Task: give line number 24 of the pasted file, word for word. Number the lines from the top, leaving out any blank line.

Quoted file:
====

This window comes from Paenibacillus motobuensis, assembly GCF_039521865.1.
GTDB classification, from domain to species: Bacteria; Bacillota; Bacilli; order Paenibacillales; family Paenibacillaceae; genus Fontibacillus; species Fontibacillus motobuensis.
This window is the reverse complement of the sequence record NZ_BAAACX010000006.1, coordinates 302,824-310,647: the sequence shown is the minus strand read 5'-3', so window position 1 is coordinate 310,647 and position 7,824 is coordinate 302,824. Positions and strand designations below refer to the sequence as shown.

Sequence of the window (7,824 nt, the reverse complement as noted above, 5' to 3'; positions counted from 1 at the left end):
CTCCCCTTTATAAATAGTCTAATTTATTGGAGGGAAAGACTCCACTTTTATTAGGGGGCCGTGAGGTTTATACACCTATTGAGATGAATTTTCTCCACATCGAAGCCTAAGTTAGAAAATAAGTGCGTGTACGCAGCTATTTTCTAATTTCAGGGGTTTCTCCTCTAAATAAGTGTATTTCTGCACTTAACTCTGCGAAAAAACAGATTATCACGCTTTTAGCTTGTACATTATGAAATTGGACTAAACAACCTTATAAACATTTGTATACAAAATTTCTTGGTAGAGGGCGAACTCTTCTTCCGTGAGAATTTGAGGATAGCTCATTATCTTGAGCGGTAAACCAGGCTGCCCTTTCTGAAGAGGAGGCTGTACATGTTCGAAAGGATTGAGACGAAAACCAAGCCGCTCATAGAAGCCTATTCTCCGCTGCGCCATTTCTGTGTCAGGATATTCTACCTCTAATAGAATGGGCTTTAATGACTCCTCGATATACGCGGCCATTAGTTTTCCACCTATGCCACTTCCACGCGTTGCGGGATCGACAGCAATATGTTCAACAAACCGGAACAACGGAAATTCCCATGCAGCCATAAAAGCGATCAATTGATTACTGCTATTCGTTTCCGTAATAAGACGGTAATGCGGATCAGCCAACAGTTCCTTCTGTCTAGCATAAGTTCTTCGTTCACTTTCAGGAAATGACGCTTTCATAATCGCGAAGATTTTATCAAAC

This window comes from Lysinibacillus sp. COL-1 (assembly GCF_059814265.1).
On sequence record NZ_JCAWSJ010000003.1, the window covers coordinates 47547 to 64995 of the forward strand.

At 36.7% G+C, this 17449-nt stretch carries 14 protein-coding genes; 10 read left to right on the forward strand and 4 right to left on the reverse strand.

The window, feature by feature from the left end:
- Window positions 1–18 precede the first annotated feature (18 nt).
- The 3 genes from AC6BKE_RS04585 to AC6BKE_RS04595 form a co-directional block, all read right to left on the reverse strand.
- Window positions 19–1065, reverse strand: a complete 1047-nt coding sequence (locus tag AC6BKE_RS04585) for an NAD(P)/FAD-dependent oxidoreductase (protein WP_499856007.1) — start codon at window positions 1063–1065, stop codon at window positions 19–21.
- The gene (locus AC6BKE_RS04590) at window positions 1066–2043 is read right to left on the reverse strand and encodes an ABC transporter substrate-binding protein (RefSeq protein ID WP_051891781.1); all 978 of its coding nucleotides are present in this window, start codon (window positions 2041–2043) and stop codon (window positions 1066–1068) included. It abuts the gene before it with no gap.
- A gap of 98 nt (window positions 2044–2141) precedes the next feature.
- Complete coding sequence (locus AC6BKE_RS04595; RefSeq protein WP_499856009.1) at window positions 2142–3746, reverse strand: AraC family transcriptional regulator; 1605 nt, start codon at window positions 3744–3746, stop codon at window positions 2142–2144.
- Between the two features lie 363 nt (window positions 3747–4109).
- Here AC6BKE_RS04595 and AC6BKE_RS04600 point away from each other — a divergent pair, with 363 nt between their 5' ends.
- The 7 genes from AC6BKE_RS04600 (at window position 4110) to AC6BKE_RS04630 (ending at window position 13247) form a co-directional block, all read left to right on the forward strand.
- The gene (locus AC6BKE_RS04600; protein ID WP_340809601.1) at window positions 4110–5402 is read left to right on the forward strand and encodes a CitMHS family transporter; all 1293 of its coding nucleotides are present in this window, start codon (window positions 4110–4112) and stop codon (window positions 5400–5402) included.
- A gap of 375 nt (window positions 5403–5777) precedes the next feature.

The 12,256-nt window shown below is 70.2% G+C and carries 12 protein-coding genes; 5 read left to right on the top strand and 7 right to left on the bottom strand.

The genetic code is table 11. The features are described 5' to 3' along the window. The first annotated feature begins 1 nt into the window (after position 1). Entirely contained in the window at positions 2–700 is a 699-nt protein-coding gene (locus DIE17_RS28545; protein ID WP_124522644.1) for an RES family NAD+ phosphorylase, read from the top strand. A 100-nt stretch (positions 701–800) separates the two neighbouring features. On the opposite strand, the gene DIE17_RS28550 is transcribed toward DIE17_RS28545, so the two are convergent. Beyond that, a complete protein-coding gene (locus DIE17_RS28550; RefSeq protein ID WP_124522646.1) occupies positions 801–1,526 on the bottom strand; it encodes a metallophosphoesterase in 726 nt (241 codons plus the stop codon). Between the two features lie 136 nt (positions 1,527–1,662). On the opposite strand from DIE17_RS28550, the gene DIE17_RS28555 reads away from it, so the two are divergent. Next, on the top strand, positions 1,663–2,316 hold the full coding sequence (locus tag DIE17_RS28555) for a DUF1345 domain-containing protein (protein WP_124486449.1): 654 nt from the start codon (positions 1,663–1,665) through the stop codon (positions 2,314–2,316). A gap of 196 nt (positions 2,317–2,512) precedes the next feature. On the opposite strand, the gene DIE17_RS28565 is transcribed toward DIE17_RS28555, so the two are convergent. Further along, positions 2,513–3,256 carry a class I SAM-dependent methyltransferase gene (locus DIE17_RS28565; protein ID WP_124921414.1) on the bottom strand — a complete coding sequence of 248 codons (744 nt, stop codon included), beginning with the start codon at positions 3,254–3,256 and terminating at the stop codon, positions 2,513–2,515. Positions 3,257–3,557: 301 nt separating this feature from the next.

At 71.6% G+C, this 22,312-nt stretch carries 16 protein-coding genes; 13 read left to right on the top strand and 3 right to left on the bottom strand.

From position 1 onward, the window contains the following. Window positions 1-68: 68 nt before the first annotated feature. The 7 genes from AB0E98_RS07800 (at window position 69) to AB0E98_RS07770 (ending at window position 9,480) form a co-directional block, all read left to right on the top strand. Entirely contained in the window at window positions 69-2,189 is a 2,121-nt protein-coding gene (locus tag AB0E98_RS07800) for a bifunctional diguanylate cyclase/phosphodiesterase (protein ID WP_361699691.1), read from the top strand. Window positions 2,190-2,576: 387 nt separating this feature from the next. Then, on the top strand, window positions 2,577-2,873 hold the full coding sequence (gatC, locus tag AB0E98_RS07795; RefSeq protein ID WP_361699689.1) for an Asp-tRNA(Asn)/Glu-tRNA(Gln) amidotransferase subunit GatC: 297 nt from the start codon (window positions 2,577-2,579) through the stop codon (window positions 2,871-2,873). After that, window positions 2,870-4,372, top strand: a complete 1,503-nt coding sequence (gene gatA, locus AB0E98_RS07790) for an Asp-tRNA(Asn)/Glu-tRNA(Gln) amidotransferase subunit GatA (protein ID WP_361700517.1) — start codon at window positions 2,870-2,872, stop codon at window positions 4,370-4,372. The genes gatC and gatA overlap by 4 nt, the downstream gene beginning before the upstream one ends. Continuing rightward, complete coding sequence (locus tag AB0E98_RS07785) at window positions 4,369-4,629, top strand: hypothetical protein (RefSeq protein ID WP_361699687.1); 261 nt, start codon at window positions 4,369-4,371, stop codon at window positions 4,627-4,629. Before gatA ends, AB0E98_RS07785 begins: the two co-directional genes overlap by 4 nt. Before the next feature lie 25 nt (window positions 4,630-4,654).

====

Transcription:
From position 1 onward, the window contains the following. Window positions 1-68: 68 nt before the first annotated feature. The 7 genes from AB0E98_RS07800 (at window position 69) to AB0E98_RS07770 (ending at window position 9,480) form a co-directional block, all read left to right on the top strand. Entirely contained in the window at window positions 69-2,189 is a 2,121-nt protein-coding gene (locus tag AB0E98_RS07800) for a bifunctional diguanylate cyclase/phosphodiesterase (protein ID WP_361699691.1), read from the top strand. Window positions 2,190-2,576: 387 nt separating this feature from the next. Then, on the top strand, window positions 2,577-2,873 hold the full coding sequence (gatC, locus tag AB0E98_RS07795; RefSeq protein ID WP_361699689.1) for an Asp-tRNA(Asn)/Glu-tRNA(Gln) amidotransferase subunit GatC: 297 nt from the start codon (window positions 2,577-2,579) through the stop codon (window positions 2,871-2,873). After that, window positions 2,870-4,372, top strand: a complete 1,503-nt coding sequence (gene gatA, locus AB0E98_RS07790) for an Asp-tRNA(Asn)/Glu-tRNA(Gln) amidotransferase subunit GatA (protein ID WP_361700517.1) — start codon at window positions 2,870-2,872, stop codon at window positions 4,370-4,372. The genes gatC and gatA overlap by 4 nt, the downstream gene beginning before the upstream one ends. Continuing rightward, complete coding sequence (locus tag AB0E98_RS07785) at window positions 4,369-4,629, top strand: hypothetical protein (RefSeq protein ID WP_361699687.1); 261 nt, start codon at window positions 4,369-4,371, stop codon at window positions 4,627-4,629. Before gatA ends, AB0E98_RS07785 begins: the two co-directional genes overlap by 4 nt. Before the next feature lie 25 nt (window positions 4,630-4,654).